Wednesday, April 23, 2008

Born Losers?

I can’t help seeing irony in a comparison between last season and this one, when we look at how the Mavericks ended their regular season and how they’ve begun the playoffs.

Last year, Dallas was widely criticized for blowing off one of its last regular-season games against Golden State, which helped allow the Warriors to make the playoffs, where they faced and demolished Dallas. It seemed to be bad karma for the Mavericks not to play hard as they finished their season, and it seemed that they were basically paying for that mistake as they lost to a hot Warriors team that bullied them throughout the series.

This year, Dallas came into its last regular season game against New Orleans, in basically the reverse situation. Whereas a win against the Warriors last year would have meant the Mavericks would not have had to face them in the playoffs, a win against the Hornets this year assured that the Mavericks would face them in the first round. This time around, it seemed that the Mavericks got it right: they played hard against the Hornets and beat them, which would seem to build up some good karma going into the playoffs. Right?

The plan seems to have backfired, though. Avery -- whom seems to have lost his ability to win big games as a coach -- trotted out a full-court press that frustrated Chris Paul in that last regular season game, and it did help Dallas build some confidence. Unfortunately, it also allowed the Hornets to adjust before the first playoff game. Whereas you’d really hope to bring out the surprising strategy as an edge to help you win game 1 of the playoff series, Avery unveiled it ahead of time. The result is a strategy that actually worked -- but at the wrong time.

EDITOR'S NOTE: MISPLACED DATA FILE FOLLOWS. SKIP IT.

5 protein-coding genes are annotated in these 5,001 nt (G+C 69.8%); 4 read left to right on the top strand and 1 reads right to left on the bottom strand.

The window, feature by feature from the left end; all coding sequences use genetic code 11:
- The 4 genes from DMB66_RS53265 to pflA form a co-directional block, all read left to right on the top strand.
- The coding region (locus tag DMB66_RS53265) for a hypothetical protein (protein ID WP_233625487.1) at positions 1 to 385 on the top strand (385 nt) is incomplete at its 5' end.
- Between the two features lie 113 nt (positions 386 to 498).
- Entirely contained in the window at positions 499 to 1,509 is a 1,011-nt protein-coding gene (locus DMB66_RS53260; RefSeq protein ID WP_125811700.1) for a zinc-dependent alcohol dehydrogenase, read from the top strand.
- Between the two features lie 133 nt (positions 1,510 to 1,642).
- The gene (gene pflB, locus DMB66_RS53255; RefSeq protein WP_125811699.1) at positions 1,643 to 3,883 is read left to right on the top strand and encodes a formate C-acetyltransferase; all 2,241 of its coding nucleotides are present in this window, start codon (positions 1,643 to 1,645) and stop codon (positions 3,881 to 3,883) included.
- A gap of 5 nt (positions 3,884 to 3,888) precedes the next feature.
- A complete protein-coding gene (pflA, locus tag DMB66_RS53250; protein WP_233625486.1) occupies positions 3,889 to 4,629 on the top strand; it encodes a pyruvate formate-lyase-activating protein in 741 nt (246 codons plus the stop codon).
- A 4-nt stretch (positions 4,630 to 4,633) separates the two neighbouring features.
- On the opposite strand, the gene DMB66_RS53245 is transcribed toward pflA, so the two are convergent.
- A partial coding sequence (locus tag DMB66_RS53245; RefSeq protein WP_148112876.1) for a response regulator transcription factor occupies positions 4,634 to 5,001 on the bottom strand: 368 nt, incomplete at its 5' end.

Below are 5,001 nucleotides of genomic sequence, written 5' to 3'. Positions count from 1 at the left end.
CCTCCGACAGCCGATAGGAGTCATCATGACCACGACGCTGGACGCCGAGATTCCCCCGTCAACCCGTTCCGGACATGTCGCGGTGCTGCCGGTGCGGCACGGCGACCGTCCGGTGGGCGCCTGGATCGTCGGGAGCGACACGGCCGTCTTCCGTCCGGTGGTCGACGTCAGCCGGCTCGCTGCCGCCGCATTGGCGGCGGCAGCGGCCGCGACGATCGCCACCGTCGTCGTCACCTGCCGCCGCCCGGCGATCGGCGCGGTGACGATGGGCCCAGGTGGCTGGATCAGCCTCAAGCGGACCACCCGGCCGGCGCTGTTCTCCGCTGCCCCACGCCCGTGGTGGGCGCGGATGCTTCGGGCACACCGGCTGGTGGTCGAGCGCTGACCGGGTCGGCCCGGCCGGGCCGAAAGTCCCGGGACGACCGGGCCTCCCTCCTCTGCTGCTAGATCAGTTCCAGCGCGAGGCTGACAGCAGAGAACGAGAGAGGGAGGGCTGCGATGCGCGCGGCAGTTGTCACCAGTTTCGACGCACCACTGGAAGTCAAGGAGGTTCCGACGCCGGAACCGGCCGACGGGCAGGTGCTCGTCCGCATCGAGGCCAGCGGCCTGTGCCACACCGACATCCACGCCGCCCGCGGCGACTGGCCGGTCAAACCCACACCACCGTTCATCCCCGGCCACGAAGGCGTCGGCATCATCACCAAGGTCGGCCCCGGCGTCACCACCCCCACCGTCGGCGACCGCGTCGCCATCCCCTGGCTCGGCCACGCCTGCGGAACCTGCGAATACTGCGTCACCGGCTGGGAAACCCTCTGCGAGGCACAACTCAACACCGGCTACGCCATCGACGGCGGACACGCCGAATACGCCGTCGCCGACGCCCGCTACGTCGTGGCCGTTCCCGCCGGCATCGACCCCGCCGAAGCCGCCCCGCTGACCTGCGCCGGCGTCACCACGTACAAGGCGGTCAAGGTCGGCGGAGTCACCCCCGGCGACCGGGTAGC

There is one thing in common: in both cases Dallas told the other team that they weren’t afraid to face them in the playoffs. Which is another way to say that Dallas showed disrespect toward the team they would ultimately face in the first round. I’m not sure that necessarily has anything to do with their failure last year and (so far) this year, but it obviously hasn’t helped.

And surely there has to be a certain amount of luck that has gone into the playoff losses these last three years: Dwyane Wade’s parade to the free throw line, Baron Davis hitting half-court shots and falling-out-of-bounds 3-pointers, and Chris Paul hitting identical off-balance buzzer beaters at the ends of consecutive first quarters. These kinds of plays are extremely discouraging for a team -- after all, how can you expect to win when you’re playing against Superman?

Yet once the pattern sets in, it starts to seem less and less like luck. Whereas Dirk was the one playing Superman a couple of years ago, with his 50-point WCF performance against Phoenix (see this pose, where I compare it to a similar LBJ game in last year’s playoffs), this year he’s merely been good (27 point on 11 FG attempts is actually very good, at least on paper), while Paul has been the superhero. But more than that, the Mavericks are getting mediocre play from Stackhouse, Howard, and Terry, plus they’re playing lousy team defense. In the end, it looks like the Mavericks just aren’t very good.

This is ultimate fan hell: when your team does the wrong thing, it blows up in their face. When they do the right thing, it backfires. Bad luck, bad karma, bad effort, or bad coaching: more than anything, it’s just a bad experience for a fan.


jeremy said...

Larry Brown to the Mavs?

scoots said...

I hope not -- that guy’s poison, in my book. What kind of a VP of basketball operations resigns while his team is in the middle of a playoff series?

JKnott said...

Talk about fan hell: how would you feel to be the Suns, who gave a good fight and possibly could have won last year against the Spurs if not for the suspensions, and then got Shaq, reorganized their team around him, and seem to be ending up with the same result? It will be kind of boring to the fans of the whole league if after all the trades and excitement, we get the Spurs as the champion again.

jeremy said...


in my book, it's not how you play the game; it's whether you win or lose.